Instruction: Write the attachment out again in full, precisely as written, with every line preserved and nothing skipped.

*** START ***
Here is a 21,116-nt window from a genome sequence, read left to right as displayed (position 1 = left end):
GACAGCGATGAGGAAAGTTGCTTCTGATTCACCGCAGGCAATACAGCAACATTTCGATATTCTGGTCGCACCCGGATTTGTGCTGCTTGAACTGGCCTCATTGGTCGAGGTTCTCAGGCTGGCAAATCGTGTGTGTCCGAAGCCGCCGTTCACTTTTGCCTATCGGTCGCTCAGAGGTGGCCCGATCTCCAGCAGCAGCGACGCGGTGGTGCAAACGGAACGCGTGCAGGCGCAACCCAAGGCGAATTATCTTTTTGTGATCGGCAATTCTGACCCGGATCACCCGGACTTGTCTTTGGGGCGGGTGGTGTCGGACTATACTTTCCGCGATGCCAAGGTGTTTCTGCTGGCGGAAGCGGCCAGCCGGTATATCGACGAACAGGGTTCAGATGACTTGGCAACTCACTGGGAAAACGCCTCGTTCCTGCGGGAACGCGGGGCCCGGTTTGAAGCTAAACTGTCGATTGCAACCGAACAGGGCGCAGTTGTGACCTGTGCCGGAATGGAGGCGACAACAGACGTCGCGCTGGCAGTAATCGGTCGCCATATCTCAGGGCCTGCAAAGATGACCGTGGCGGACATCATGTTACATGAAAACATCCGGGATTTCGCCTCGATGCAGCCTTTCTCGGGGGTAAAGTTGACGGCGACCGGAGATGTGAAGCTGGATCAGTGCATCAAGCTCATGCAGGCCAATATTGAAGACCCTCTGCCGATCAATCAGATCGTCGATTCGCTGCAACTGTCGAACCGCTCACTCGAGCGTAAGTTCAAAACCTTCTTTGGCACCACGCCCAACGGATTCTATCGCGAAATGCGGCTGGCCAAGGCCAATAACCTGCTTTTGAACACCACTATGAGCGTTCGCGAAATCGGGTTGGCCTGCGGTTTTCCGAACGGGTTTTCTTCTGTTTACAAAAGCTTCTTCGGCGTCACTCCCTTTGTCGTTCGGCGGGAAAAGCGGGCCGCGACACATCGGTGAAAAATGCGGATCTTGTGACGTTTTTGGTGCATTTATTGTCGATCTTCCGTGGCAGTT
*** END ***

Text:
Here is a 21,116-nt window from a genome sequence, read left to right as displayed (position 1 = left end):
GACAGCGATGAGGAAAGTTGCTTCTGATTCACCGCAGGCAATACAGCAACATTTCGATATTCTGGTCGCACCCGGATTTGTGCTGCTTGAACTGGCCTCATTGGTCGAGGTTCTCAGGCTGGCAAATCGTGTGTGTCCGAAGCCGCCGTTCACTTTTGCCTATCGGTCGCTCAGAGGTGGCCCGATCTCCAGCAGCAGCGACGCGGTGGTGCAAACGGAACGCGTGCAGGCGCAACCCAAGGCGAATTATCTTTTTGTGATCGGCAATTCTGACCCGGATCACCCGGACTTGTCTTTGGGGCGGGTGGTGTCGGACTATACTTTCCGCGATGCCAAGGTGTTTCTGCTGGCGGAAGCGGCCAGCCGGTATATCGACGAACAGGGTTCAGATGACTTGGCAACTCACTGGGAAAACGCCTCGTTCCTGCGGGAACGCGGGGCCCGGTTTGAAGCTAAACTGTCGATTGCAACCGAACAGGGCGCAGTTGTGACCTGTGCCGGAATGGAGGCGACAACAGACGTCGCGCTGGCAGTAATCGGTCGCCATATCTCAGGGCCTGCAAAGATGACCGTGGCGGACATCATGTTACATGAAAACATCCGGGATTTCGCCTCGATGCAGCCTTTCTCGGGGGTAAAGTTGACGGCGACCGGAGATGTGAAGCTGGATCAGTGCATCAAGCTCATGCAGGCCAATATTGAAGACCCTCTGCCGATCAATCAGATCGTCGATTCGCTGCAACTGTCGAACCGCTCACTCGAGCGTAAGTTCAAAACCTTCTTTGGCACCACGCCCAACGGATTCTATCGCGAAATGCGGCTGGCCAAGGCCAATAACCTGCTTTTGAACACCACTATGAGCGTTCGCGAAATCGGGTTGGCCTGCGGTTTTCCGAACGGGTTTTCTTCTGTTTACAAAAGCTTCTTCGGCGTCACTCCCTTTGTCGTTCGGCGGGAAAAGCGGGCCGCGACACATCGGTGAAAAATGCGGATCTTGTGACGTTTTTGGTGCATTTATTGTCGATCTTCCGTGGCAGTT